Here is my workflow for the magazines I work for;
I am called with an assignment. Typically, I get all a verbal description of what they are looking for, and brief idea of what will be written, and any emphasis they want to see in the images. For the magazines that I shoot more product based items, I just get an idea of what will be shipped to me, and a general idea of what the article will be about. Some are very specific on what they want, others are very open and ask me to provide the ideas and creativity. I've never seen a draft or finished article prior to the actual shooting.
Depending on the shoot, I will generally shoot RAW, but on some occasions I shoot JPEG if the coverage will be significant in the amount of images I'll need to provide to the editor. Once shot, I edit out any test shots, bad focus, closed eyes, or other issues. I take a second pass at it, and rate all the best shots on a scale of 1-3. Then I'll send the editor the best shots from the shoot for their selection. They are sent via overnight FedEx, or FTP depending on the client. If the images were of a specific item, like a product, artwork, etc, I may only send 3 or 4 shots of that item.
I never send out unedited images. They are all processed for color correction, exposure, saturation, etc, but more importantly processed to match the reduced dynamic range and color space of the final printing process. Many clients want me to convert from Adobe RGB or sRGB to CMYK for printing. This means you need to understand how to do the conversions properly while keeping the colors in check. Some magazines will do this themselves, have an in-house person to do it, or leave it to the printing companies personnel. But either way, they are all processed before I send them out.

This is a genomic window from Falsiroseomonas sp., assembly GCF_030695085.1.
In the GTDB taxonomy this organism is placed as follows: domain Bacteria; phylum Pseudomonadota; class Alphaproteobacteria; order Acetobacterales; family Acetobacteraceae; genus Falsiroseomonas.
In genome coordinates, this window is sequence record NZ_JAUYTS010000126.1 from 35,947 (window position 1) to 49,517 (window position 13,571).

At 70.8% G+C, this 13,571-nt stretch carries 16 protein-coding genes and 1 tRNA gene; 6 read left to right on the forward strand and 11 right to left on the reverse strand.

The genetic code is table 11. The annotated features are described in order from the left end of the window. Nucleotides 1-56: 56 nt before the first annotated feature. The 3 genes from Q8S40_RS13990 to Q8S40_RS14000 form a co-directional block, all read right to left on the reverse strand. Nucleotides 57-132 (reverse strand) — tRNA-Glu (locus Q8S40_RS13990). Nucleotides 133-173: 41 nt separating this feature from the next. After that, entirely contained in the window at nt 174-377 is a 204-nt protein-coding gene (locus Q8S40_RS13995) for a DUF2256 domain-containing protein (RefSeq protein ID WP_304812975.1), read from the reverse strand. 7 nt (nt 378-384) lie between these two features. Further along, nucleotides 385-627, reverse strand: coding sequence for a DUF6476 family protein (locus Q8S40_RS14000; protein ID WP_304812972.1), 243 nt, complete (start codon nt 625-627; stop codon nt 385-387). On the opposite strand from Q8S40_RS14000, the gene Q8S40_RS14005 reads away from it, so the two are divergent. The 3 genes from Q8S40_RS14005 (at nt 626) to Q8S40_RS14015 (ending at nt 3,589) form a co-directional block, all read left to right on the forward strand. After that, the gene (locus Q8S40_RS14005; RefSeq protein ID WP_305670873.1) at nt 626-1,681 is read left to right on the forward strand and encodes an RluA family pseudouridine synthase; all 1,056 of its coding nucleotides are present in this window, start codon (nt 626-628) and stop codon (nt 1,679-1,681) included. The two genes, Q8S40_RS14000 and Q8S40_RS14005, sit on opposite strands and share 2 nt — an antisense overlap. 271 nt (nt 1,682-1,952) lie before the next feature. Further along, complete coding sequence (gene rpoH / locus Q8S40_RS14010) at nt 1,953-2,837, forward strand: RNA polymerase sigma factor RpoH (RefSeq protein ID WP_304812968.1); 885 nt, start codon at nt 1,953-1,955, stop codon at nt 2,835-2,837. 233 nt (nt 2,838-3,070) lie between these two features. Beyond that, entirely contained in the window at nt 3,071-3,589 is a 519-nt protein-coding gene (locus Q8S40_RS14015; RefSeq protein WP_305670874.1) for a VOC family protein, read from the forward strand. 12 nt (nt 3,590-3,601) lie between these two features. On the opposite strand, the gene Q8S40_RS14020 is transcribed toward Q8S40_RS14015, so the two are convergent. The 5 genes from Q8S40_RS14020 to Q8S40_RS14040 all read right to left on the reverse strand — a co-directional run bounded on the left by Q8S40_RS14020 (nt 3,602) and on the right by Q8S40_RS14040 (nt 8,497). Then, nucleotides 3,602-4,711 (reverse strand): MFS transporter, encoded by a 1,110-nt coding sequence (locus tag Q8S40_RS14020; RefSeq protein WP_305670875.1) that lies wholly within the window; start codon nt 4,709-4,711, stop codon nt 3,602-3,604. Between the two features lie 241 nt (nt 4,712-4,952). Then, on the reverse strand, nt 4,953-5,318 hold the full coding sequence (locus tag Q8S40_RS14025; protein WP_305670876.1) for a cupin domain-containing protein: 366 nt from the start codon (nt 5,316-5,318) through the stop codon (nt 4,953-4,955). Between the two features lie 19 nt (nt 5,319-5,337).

For some clients/jobs, IPTC data needs to be entered for captions and general information. Some clients have be provide this in a separate file with filenames as the reference. Others want it in the metadata so it goes with the images. Either way, all that data needs to be handled.
The editor then makes the selection for the magazine. Sometimes they will come back to me for help in selecting, or for additional information on the shoot or images. But generally, I don't know what images they have selected till it shows up on in the book store newsstands.
My challenge is I am a color blind photographer so I struggle seeing slight tints in my images. I'm not comfortable making the final call on the image with out someone double checking skin tones or if there is a tint.
Color can be a big issue with stuff that goes to press, especially if you are doing conversions to CMYK for printing. You use the color balance tools in PS to adjust your colors, and can calibrate your workflow to keep the color consistent. But its probably best to have someone check it at your end before it goes out. And you would need to know now to correct an image if the editor comes back to you and says that many of the images have a green tinge to it. You need someone that can assist you in figuring out which ones are green, and making the right corrections.
I would guess that you could find an independent retoucher that can help you with that portion of your workflow. Checking your select images for color casts and correcting them for you. Just include them at some point of your workflow before you send the images off to the magazine. I'm sure something like that can be worked out for you.